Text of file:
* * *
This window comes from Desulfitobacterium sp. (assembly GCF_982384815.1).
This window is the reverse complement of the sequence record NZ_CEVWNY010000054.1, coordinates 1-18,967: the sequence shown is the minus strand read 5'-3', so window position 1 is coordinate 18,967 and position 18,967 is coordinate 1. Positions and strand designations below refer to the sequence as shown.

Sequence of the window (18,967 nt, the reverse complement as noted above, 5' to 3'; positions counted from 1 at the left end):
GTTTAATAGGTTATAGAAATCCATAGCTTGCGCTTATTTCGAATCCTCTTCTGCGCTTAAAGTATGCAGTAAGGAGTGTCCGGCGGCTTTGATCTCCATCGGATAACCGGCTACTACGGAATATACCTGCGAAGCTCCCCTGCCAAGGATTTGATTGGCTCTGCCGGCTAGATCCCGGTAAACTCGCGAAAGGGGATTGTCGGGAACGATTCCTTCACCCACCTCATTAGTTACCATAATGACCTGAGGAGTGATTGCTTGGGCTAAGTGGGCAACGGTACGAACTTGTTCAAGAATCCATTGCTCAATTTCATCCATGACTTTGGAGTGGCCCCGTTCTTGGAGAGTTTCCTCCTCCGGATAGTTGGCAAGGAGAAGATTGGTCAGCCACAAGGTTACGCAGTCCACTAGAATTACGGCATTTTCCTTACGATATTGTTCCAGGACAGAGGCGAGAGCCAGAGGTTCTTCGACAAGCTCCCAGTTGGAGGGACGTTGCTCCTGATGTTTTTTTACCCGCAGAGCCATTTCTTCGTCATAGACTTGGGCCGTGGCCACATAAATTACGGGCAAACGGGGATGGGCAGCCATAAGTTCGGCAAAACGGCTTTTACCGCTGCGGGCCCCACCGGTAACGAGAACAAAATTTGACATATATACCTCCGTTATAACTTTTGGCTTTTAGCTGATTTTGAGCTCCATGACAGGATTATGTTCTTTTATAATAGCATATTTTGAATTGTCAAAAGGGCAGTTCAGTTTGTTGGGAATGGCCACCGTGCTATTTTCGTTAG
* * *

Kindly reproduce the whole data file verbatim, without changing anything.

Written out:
This window comes from Desulfitobacterium sp. (assembly GCF_982384815.1).
This window is the reverse complement of the sequence record NZ_CEVWNY010000054.1, coordinates 1-18,967: the sequence shown is the minus strand read 5'-3', so window position 1 is coordinate 18,967 and position 18,967 is coordinate 1. Positions and strand designations below refer to the sequence as shown.

Sequence of the window (18,967 nt, the reverse complement as noted above, 5' to 3'; positions counted from 1 at the left end):
GTTTAATAGGTTATAGAAATCCATAGCTTGCGCTTATTTCGAATCCTCTTCTGCGCTTAAAGTATGCAGTAAGGAGTGTCCGGCGGCTTTGATCTCCATCGGATAACCGGCTACTACGGAATATACCTGCGAAGCTCCCCTGCCAAGGATTTGATTGGCTCTGCCGGCTAGATCCCGGTAAACTCGCGAAAGGGGATTGTCGGGAACGATTCCTTCACCCACCTCATTAGTTACCATAATGACCTGAGGAGTGATTGCTTGGGCTAAGTGGGCAACGGTACGAACTTGTTCAAGAATCCATTGCTCAATTTCATCCATGACTTTGGAGTGGCCCCGTTCTTGGAGAGTTTCCTCCTCCGGATAGTTGGCAAGGAGAAGATTGGTCAGCCACAAGGTTACGCAGTCCACTAGAATTACGGCATTTTCCTTACGATATTGTTCCAGGACAGAGGCGAGAGCCAGAGGTTCTTCGACAAGCTCCCAGTTGGAGGGACGTTGCTCCTGATGTTTTTTTACCCGCAGAGCCATTTCTTCGTCATAGACTTGGGCCGTGGCCACATAAATTACGGGCAAACGGGGATGGGCAGCCATAAGTTCGGCAAAACGGCTTTTACCGCTGCGGGCCCCACCGGTAACGAGAACAAAATTTGACATATATACCTCCGTTATAACTTTTGGCTTTTAGCTGATTTTGAGCTCCATGACAGGATTATGTTCTTTTATAATAGCATATTTTGAATTGTCAAAAGGGCAGTTCAGTTTGTTGGGAATGGCCACCGTGCTATTTTCGTTAG